The Marmot PreCip Eco Jacket is a time tested piece of weather protection that has been produced for over 20 years and still packs quite a punch for its price tag. We appreciate the hood design, effective cuff closures, and above-average breathability, which makes it an excellent do-everything jacket. It's light enough to carry on extended backpacking and climbing trips, and it's sufficiently ventilated for high energy activities, especially as a more price-pointed model. The hood tucks away in the event you'd like to wear a hat or if you're using your jacket around town, and the large hand pockets can hold keys, phone, and gloves with no problem. This model is a former winner of our Best Buy Award and remains an excellent rain shell for the price.
Marmot PreCip Eco Review
Compare prices at 2 resellers Pros: Better breathability than others in its price range, decent ventilation, roll away hood, nice pit zips, affordable
Cons: No chest pocket, not quite as breathable as models that use non-coated membrane
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Our Analysis and Test Results
A versatile 2.5 layer shell with well-built features and an excellent price tag make the Marmot Precip Eco one of the best values on the market. Marmot's proprietary NanoPro technology breathes well and has several refined features, such as its stow pocket with a ready-to-clip loop, pit zips, cuffs, and hood that outperforms several more expensive jackets. While there are certainly better-performing models, these models will undoubtedly cost more as well, and the Eco will do everything from backpacking to rainy walks in the park - without breaking the bank.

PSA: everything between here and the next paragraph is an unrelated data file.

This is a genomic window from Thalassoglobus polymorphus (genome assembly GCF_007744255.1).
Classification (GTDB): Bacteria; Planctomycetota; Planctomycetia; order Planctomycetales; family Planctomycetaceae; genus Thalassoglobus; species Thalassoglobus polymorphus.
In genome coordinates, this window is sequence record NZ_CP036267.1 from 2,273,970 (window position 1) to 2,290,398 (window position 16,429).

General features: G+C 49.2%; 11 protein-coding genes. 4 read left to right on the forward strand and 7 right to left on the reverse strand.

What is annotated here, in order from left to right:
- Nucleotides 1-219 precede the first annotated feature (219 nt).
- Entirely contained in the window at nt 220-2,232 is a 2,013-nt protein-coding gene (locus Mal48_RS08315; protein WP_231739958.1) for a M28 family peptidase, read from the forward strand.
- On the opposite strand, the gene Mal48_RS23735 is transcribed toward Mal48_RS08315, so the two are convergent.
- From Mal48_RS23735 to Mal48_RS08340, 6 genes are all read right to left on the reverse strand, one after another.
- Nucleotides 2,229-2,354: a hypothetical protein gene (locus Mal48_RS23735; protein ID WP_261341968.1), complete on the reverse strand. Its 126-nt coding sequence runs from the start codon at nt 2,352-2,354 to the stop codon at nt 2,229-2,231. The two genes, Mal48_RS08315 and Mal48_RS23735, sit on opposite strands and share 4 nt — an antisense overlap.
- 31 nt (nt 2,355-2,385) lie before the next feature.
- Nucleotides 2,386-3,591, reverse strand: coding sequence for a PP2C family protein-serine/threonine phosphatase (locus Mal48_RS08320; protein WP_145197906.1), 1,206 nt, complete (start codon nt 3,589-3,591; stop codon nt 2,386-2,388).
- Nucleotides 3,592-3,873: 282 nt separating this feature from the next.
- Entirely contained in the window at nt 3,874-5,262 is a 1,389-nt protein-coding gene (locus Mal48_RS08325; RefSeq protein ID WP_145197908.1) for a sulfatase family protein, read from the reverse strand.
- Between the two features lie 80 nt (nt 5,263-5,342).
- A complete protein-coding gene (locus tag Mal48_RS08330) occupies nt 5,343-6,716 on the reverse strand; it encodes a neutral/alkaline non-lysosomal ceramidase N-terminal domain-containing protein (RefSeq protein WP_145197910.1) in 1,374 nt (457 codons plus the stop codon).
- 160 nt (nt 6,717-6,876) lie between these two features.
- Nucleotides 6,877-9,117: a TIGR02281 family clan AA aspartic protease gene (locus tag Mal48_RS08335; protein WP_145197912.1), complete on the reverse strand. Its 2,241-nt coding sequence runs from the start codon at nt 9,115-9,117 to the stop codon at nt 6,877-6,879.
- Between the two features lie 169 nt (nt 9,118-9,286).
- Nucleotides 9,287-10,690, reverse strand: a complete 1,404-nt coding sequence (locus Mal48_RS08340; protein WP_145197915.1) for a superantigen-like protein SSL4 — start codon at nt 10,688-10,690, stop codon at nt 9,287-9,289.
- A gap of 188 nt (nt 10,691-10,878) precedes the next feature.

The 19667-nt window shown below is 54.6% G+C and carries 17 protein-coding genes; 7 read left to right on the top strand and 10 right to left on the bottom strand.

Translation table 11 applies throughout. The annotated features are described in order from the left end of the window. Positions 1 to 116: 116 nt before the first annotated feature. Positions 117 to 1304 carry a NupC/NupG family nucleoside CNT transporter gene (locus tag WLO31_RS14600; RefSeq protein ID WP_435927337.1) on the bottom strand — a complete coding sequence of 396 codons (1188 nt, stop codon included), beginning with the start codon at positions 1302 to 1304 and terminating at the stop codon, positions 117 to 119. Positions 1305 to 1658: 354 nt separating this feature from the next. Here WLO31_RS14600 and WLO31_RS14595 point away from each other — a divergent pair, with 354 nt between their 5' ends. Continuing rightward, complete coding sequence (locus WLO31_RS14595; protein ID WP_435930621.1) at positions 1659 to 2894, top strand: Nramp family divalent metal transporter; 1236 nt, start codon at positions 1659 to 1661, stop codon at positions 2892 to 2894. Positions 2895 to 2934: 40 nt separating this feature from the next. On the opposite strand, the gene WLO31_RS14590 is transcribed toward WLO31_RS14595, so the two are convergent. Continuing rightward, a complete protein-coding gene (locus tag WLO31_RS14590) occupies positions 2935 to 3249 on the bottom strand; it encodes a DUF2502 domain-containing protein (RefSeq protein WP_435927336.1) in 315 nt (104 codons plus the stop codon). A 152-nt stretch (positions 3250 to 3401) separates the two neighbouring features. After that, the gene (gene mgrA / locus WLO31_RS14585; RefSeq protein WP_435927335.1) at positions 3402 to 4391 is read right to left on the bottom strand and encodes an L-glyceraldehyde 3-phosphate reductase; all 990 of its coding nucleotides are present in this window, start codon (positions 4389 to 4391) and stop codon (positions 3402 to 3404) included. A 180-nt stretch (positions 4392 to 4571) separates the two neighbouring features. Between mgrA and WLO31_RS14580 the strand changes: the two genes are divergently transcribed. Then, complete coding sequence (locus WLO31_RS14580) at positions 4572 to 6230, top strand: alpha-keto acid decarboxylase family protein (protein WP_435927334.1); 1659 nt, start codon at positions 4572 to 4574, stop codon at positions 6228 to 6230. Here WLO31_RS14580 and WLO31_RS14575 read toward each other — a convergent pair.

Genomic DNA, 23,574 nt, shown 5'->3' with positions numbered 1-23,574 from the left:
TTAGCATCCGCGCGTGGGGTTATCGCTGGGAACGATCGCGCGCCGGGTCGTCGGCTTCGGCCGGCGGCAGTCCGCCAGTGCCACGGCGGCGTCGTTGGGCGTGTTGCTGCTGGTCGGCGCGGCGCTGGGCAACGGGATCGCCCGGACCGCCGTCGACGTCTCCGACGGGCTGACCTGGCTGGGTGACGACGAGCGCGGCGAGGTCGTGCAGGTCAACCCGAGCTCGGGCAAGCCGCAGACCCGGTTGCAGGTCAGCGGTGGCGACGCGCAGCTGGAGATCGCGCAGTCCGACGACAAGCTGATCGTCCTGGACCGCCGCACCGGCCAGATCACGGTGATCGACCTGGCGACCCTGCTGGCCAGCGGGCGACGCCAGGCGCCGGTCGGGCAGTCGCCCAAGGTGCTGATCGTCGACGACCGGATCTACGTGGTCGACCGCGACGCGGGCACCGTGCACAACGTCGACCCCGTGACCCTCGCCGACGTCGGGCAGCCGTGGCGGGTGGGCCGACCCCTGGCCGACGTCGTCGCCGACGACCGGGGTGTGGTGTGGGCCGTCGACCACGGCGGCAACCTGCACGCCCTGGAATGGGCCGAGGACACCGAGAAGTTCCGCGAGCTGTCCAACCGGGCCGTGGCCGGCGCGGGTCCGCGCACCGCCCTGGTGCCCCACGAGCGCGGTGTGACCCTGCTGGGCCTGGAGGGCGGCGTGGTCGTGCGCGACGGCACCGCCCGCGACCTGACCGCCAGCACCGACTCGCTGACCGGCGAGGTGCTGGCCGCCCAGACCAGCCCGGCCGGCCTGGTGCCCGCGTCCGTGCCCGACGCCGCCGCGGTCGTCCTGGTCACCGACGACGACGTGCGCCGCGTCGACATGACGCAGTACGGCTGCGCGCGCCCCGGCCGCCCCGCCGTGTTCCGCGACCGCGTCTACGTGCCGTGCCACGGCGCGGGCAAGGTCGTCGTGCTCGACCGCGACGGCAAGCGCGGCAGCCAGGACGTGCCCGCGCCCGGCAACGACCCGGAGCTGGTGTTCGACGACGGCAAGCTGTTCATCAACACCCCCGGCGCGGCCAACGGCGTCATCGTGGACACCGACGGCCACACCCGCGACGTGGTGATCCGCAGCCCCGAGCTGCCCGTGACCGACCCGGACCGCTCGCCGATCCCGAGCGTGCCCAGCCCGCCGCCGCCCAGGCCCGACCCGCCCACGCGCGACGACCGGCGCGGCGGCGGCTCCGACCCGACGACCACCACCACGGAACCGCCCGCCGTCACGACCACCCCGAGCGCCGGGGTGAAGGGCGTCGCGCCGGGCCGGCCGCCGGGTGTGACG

Whether out walking the dog or hanging out during a damp camping trip to the coast, this jacket gets the job done, even in the pouring rain. Using Marmot's proprietary NanoPro waterproof coating, the hood seals well around the face, as do the elastic cinches found on each side of the wearer's face.
This design is more comfortable across the brow and equally stable at sealing out blowing rain. The wrist cuffs also seal nicely with adjustable Velcro tabs, a feature some folks consider mandatory in their rain jacket. The Precip Eco will keep your waist covered when reaching with your arms overhead. It beads water well, and the DWR proved durable during our months of testing, and a quick wash and dry restored it nicely after a few months of testing.
Breathability & Ventilation